stand on is fixed, rooted if you will, and the skies turn above us. The sun rises, the
sun sets. The moon rises and sets, the stars themselves wheel around the sky at night.
Clearly, the Earth is motionless, and the sky is what is actually moving.
In fact, if you think about it, geocentrism makes perfect sense that all the objects in
the sky revolve about the Earth, and are fixed to a series of nested spheres, some of which
are transparent, maybe made of crystal, which spin once per day. The stars may just be holes in the
otherwise opaque sphere, letting sunlight though. Sounds silly to you, doesn’t it? Well, here’s the thing: If you don’t have
today’s modern understanding of how the cosmos works, this whole multiple-shells-of-things-in-
the-sky thing actually does make sense. It explains a lot of what’s going on over your head,
and if it was good enough for Plato, Aristotle, and Ptolemy, then by god it was good enough
for you. And speaking of which, it was endorsed by the major religions of the time, so maybe
it’s better if you just nod and agree and don’t think about it too hard. But a few centuries ago things changed. Although
he wasn’t the first, the Polish mathematician and astronomer Copernicus came up with the
idea that the sun was the center of the solar system, not the Earth. His ideas had problems,
which we’ll get to in a later episode, but it did an incrementally better job than geocentrism. And then along came Tycho Brahe and Johannes
Kepler, who modified that system, making it even better. Then Isaac Newton – oh, Newton
– he invented calculus partly to help him understand the way objects moved in space.
Over time, our math got better, our physics got better, and our understanding grew. Applied
math was a revolution in astronomy, and then the use of telescopes was another.
Galileo didn’t invent the telescope, by the way, but made them better; Newton invented
a new kind that was even better than that, and we’ve run with the idea from there. Then, about a century or so ago, came another
revolution: photography. We could capture much fainter objects on glass plates sprayed
with light-sensitive chemicals, which revealed stars otherwise invisible to us, details in galaxies,
beautiful clouds of gas and dust in space. And then in the latter half of the last century,
digital detectors were invented, which were even more sensitive than film. We could use
computers to directly analyze observations, and our knowledge leaped again. When these
were coupled with telescopes sent in orbit around the Earth – where our roiling and boiling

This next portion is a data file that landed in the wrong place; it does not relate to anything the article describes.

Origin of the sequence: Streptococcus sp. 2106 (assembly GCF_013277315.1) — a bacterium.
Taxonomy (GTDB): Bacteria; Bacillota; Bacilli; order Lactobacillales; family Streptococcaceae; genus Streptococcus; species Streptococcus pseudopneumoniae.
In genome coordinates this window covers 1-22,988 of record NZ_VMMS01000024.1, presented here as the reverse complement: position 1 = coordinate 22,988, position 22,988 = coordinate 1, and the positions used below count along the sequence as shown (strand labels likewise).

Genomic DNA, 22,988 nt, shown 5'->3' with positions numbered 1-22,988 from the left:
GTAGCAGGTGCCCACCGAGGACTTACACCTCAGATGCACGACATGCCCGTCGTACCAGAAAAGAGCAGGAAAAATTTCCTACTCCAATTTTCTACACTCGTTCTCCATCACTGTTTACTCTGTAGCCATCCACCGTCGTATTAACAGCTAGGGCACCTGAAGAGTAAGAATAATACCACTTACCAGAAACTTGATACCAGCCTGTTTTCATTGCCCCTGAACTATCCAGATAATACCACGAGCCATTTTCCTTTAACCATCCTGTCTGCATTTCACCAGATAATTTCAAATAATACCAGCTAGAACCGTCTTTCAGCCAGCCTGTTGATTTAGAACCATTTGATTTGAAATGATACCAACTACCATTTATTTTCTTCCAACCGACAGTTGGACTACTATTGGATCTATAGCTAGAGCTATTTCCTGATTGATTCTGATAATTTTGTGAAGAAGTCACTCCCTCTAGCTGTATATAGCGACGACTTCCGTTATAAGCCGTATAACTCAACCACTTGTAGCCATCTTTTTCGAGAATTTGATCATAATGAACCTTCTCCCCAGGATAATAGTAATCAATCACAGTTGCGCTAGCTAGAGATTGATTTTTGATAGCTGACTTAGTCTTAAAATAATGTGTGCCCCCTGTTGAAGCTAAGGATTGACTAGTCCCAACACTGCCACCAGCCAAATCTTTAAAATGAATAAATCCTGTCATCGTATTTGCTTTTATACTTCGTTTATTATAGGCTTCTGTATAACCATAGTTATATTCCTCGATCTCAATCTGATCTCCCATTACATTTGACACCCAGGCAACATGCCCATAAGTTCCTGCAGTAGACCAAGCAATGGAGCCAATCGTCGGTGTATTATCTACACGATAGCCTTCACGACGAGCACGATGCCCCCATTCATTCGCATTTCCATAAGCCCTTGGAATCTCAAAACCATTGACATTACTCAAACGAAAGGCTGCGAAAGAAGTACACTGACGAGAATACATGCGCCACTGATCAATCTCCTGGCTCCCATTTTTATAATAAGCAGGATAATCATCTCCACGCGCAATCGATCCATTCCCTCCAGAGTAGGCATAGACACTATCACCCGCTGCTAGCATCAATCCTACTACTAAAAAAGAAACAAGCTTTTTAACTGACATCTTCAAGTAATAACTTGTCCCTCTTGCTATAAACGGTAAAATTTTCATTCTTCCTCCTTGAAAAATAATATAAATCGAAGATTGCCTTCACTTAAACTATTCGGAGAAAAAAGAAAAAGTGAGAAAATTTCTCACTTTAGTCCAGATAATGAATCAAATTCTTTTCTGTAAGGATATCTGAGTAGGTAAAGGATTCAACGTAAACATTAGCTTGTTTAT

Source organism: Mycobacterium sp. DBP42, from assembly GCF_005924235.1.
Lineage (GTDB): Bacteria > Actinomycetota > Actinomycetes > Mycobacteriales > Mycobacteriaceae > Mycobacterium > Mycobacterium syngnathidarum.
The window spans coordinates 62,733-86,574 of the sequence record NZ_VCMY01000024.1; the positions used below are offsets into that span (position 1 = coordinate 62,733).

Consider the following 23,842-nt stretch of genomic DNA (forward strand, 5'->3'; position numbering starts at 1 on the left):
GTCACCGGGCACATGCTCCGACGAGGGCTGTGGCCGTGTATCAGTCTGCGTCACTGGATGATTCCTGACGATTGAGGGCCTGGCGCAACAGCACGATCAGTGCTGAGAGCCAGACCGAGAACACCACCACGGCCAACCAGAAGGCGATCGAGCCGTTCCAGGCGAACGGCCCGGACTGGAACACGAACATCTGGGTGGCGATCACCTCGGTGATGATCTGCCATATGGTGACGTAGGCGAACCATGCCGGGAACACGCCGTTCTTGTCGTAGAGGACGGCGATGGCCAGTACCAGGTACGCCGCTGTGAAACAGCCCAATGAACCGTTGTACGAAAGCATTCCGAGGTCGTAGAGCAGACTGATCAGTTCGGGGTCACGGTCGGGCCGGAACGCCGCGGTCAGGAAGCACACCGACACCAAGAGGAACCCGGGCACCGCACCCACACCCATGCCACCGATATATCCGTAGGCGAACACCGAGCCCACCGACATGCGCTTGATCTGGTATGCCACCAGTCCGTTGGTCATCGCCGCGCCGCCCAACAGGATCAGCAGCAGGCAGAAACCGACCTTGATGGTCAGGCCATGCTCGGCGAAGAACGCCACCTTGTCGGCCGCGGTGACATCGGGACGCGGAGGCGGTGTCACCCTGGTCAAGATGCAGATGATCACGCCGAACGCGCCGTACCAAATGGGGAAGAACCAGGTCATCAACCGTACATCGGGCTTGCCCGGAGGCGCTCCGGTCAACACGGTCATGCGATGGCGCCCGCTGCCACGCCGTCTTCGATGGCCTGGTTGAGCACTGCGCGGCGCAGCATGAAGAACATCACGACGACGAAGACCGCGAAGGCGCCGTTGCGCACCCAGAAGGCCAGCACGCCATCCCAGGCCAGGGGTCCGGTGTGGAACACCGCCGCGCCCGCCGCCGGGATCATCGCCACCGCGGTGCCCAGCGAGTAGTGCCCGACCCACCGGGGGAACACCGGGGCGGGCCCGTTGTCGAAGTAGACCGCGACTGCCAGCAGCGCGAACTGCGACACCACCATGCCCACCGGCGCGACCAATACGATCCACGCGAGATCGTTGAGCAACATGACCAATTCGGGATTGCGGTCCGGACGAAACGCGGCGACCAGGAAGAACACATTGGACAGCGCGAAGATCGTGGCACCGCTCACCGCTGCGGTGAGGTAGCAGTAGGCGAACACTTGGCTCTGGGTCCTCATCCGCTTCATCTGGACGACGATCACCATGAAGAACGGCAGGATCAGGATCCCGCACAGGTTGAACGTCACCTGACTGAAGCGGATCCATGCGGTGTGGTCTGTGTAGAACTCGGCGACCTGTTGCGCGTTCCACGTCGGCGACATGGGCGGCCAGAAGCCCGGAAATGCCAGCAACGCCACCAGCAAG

atmosphere doesn’t blur out observations – we began yet another revolution. And where are we now? We’ve come such a long way! What questions
can we routinely ask that our ancestors would not have dared, what statements made with
a pretty good degree of certainty? Think on this: The lights in the sky are stars!
There are other worlds. We take the idea of looking for life on alien planets seriously,
and spend billions of dollars doing it. Our galaxy is one of a hundred billion others.
We can only directly see 4% of the Universe. Stars explode, and when they do they create
the stuff of life: the iron in our blood, the calcium in our bones, the phosphorus that
is the backbone of our DNA. The most common kind of star in the Universe is so faint you
can’t see it without a telescope. Our solar system is filled to overflowing with worlds
more bizarre than we could have dreamed. Nature has more imagination than we do. It
comes up with some nutty stuff. We’re clever too, we big-brained apes. We’ve learned
a lot… but there’s still a long way to go. So, with that, I think we’re ready. Let’s
explore the universe. Today you learned what astronomy is, and that
astronomers aren’t just people who operate telescopes, but include mathematicians, engineers,
technicians, programmers, and even artists. We also wrapped up with a quick history of
the origins and development of astronomy, from ancient observers to the Hubble Space
Telescope. Crash Course is produced in association with PBS Digital Studios. This episode was written by me, Phil Plait.
The script was edited by Blake de Pastino, and our consultant is Dr. Michelle Thaller.
It was co-directed by Nicholas Jenkins and Michael Aranda, and the graphics team is Thought
Café.